London was one of the earliest centers of Goth and punk subculture, with bands like Siouxsie and the Banshees, The Damned, Alien Sex Fiend, and the Sex Pistols. These influences live on in various parts of the cities, but especially Camden Lock.
Camden is also a wonderful place for food, with lots of small stands selling ethnic cuisine, sweets, and creative takeaway. Kat and I saw a man at a Chinese fast food station, joyously singing “I’m a Barbie girl!”
When I visited, I encountered the Stranger Things pop-up food truck, which doled out fresh waffles. The lineup was too long, so I went around the corner and got a fresh ginger-lemon-honey drink that hit the spot.
Camden’s alt stores differ in quality. The main streets mainly have inexpensive souvenirs, so we gravitated to the smaller, inner alleyways. Here, you’ll find beautiful handmade goods such as this peacock feather neckline. Many of the shops are run by the designers, giving you a chance to meet them and make a custom order.
The shops are constantly changing around, but there’s always a great mix of underground styles. I snapped these photos at Tainted Prince, a Victorian / steampunk / elegant Gothic aristocrat / kodona dressmaker. Kat and I also went inside a few K-pop streetwear and vaporwave / Tumblr aesthetic boutiques.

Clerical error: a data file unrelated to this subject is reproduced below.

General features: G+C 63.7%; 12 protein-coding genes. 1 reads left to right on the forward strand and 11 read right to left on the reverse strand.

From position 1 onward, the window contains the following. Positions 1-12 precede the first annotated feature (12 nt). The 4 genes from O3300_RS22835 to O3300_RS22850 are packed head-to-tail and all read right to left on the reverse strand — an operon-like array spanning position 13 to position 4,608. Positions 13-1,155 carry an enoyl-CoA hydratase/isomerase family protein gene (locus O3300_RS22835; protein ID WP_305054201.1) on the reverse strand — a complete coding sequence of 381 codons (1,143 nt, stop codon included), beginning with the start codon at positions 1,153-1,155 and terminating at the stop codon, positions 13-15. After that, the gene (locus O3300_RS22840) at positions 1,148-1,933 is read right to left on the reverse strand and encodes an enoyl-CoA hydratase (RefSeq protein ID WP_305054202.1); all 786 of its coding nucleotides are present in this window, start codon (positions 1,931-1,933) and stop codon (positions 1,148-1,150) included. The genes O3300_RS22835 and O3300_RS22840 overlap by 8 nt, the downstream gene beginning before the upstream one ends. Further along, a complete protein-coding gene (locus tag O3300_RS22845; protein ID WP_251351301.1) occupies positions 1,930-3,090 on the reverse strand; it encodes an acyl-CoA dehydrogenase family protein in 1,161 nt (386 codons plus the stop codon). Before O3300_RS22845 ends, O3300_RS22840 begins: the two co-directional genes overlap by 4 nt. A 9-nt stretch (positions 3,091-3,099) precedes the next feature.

My favorite Camden store remains Cyberdog, which seems to contain an entire universe of futuristic fashion.
Cyberdog blasted off in the 1990s, and continues to innovate with rave clubwear and high-tech accessories. The mothership (and largest store) is this one in Camden Market, located in a building that was once the living / rehearsal space of punk band The Clash.
(Cyberdog address: 842 Chalk Farm Rd, London NW1 8AH, UK)
Inside, you feel like you’ve stepped into a scene from the Hackers movie. Two floors of clothing, jewelry, shoes and toys, lit up with neon lights and pumping with the sound of EDM.
The space was decorated with cobwebs and other Halloween elements for “Cyber-Ween.” I imagined I was being abducted by the UFO, and posted with the giant robot with flashing green eyes.
I was blown away by the staff’s attention to detail — their makeup and fashion skills were A++. The store goes all out to maintain an immersive sci-fi environment. Note the escalators with flashing rainbow lights and moving 8-bit characters!